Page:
Recently, we’ve been travelling with no Internet access for several days. Finally I managed to reply a mountain of emails — including many enquiries from other Mummies on parenting and babycare. Here’s one to share with you:
Do you know of any recommended books on good parenting / shaping a child’s behaviour eg. raising a well-mannered child?
Though my parenting experience is only 19 months with Vee, raising a well-behaved child is among my top priorities. I believe that the first 3 years are the most important in shaping a child’s behaviour, which is a key reason for me being a Stay-At-Home-Mum. Currently, I have 3 tools.
Tool #1: The Shichida Method
Since Vee was 14 months old, we have been attending The Shichida Method’s weekly classes. That means 5 months of classes. The method teaches me how to show love to my boy, which helps him to behave well and absorb knowledge. The compulsory 3-hour Parent Education Course certainly shaped my parenting approach, and I have become more patient and loving to Vee.
The local principal mentioned something along this line, “If you want your child’s behaviour to change, you as a parent must change.” I think this is very wise advice. If we keep using the same method and the child’s behaviour is still out of hand, it is time to reassess our parenting approach.
To me, The Shichida Method is much more than flashcards and memory games. It is an entire parenting philosophy.
The websites are here (Japan main site) and here (Singapore & Malaysia).
Tool #2: The No-Cry Discipline Solution
Many of you may have realised that Elizabeth Pantley’s classic books The No-Cry Sleep Solution and The No-Cry Nap Solution completely won me over. I grabbed The No-Cry Discipline Solution* since it was the last copy on the shelf.
The truth: I haven’t finished reading it after 1+ year. Interestingly, her early chapters and philosophy gives me a good idea of how to approach the topic of discipline. Then I improvise my own ways. When I meet a discipline obstacle, I refer to her book and fish out the tip.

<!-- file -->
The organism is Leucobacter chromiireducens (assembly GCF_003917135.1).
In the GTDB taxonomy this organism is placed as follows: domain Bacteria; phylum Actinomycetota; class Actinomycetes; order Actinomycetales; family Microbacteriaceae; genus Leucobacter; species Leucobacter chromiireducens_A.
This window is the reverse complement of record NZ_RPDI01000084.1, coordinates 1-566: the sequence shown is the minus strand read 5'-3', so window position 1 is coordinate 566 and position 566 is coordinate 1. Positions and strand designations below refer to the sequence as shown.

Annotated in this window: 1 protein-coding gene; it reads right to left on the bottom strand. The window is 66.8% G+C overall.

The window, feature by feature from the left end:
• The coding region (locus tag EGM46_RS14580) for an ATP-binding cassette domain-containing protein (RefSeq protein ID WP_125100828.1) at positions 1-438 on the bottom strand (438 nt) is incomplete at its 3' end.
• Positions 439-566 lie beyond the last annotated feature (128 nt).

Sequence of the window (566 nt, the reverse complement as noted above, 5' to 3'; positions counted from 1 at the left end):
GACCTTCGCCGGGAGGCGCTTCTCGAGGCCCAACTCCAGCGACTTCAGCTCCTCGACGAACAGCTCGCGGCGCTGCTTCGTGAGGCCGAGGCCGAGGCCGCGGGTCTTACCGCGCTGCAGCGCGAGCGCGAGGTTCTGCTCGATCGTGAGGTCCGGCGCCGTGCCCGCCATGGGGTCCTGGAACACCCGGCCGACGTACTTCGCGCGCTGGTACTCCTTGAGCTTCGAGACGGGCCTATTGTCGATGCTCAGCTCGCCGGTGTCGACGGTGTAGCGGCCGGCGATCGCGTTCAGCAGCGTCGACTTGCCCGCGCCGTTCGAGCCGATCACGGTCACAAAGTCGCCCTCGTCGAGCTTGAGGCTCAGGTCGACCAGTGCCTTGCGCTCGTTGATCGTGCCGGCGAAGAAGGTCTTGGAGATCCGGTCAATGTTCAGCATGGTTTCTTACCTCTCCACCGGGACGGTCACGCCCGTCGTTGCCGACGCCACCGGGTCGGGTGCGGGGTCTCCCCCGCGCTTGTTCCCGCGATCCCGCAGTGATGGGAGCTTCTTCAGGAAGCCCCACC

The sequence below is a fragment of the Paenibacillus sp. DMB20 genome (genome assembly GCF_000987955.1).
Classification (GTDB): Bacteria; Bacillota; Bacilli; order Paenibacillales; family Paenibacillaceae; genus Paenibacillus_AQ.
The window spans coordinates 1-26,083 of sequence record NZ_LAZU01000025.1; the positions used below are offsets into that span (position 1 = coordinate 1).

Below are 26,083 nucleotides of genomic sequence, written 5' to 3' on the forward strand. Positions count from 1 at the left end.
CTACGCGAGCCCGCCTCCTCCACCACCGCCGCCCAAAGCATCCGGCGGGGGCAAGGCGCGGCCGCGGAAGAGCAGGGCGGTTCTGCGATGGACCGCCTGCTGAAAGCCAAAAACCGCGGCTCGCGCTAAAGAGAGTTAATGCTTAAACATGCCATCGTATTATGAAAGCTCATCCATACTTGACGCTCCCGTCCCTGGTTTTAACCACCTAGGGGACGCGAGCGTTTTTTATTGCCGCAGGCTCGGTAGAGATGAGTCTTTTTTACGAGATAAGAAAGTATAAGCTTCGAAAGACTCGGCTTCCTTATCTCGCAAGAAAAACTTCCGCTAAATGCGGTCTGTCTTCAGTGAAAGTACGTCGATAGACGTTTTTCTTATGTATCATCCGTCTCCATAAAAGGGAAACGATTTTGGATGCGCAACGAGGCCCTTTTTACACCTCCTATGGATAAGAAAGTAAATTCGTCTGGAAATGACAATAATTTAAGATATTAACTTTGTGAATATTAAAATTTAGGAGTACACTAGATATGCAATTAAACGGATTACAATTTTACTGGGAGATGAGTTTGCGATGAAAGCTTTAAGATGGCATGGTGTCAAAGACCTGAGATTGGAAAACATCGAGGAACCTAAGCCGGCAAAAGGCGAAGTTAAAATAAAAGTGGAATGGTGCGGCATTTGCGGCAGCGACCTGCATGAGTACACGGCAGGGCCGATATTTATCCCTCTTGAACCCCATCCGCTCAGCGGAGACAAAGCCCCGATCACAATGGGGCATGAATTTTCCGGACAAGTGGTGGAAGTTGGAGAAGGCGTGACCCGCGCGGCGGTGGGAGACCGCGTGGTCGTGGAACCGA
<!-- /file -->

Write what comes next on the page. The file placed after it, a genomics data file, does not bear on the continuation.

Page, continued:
Generally, I use positive discipline, i.e. tell the child what to do instead of what “not” to do.
- Example 1: “Leave the door alone” instead of “Don’t touch the door!”
- Example 2: “Shh… Softer” instead of “Don’t scream / shout!”
When things get out of hand, I bring Vee to a corner in the room to calm down, explain to him what should or should not be done. In our family, the corner is simply a corner. Not a naughty corner. I prefer to let Vee understand that he is a good boy by nature, just that he misses the line at times.
After that, I bring him to correct the action, for instance, clean up the mess. I reinforce that he is a good boy and Mummy loves him. (This is also in line with The Shichida Method: show love to the child, let him feel it strongly and he’d behave well.)
Tool #3: Baby Sign Language
I have been using hand signs with Vee since he was a baby, which allow better communication between us, leading to less tantrums and better behaviour. At 19 months old, he can express his needs and desires rather clearly to me, using a mixture of sign language and simple phrases.
He uses the signs for “please”, “sorry” and “thank you” when requested and sometimes on his own initiative. Our reference material is Baby Signs Parent Kit*. You may read more about it at Baby Sign Language: Our Experience.
Hope the above tools help. I’d be sharing more as I learn along the way.
P.S. How do YOU shape your child’s behaviour?
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2 thoughts on “How I Shape My Child’s Behaviour”
When I was expecting my boy, I found the “What to Expect” (When You’re Expecting, The First Year, The Toddler Years, What to Eat When You’re Expecting) series a great help. Now, a second time mother with a very different baby girl, I still find myself reaching out for the same books honestly!
My book reviews are all here: http://apregnantpause.net/tag/books/
I really love them because they are factual, sensible and most importantly, focuses on helping Mums be the best Mums they can be 😀
Thank you for sharing! 🙂 I’ve been reading your books reviews, very informative. There’re so many books available that it’s hard to choose, so your recommendations are certainly helpful. And I also want to be the “best Mum I can be”.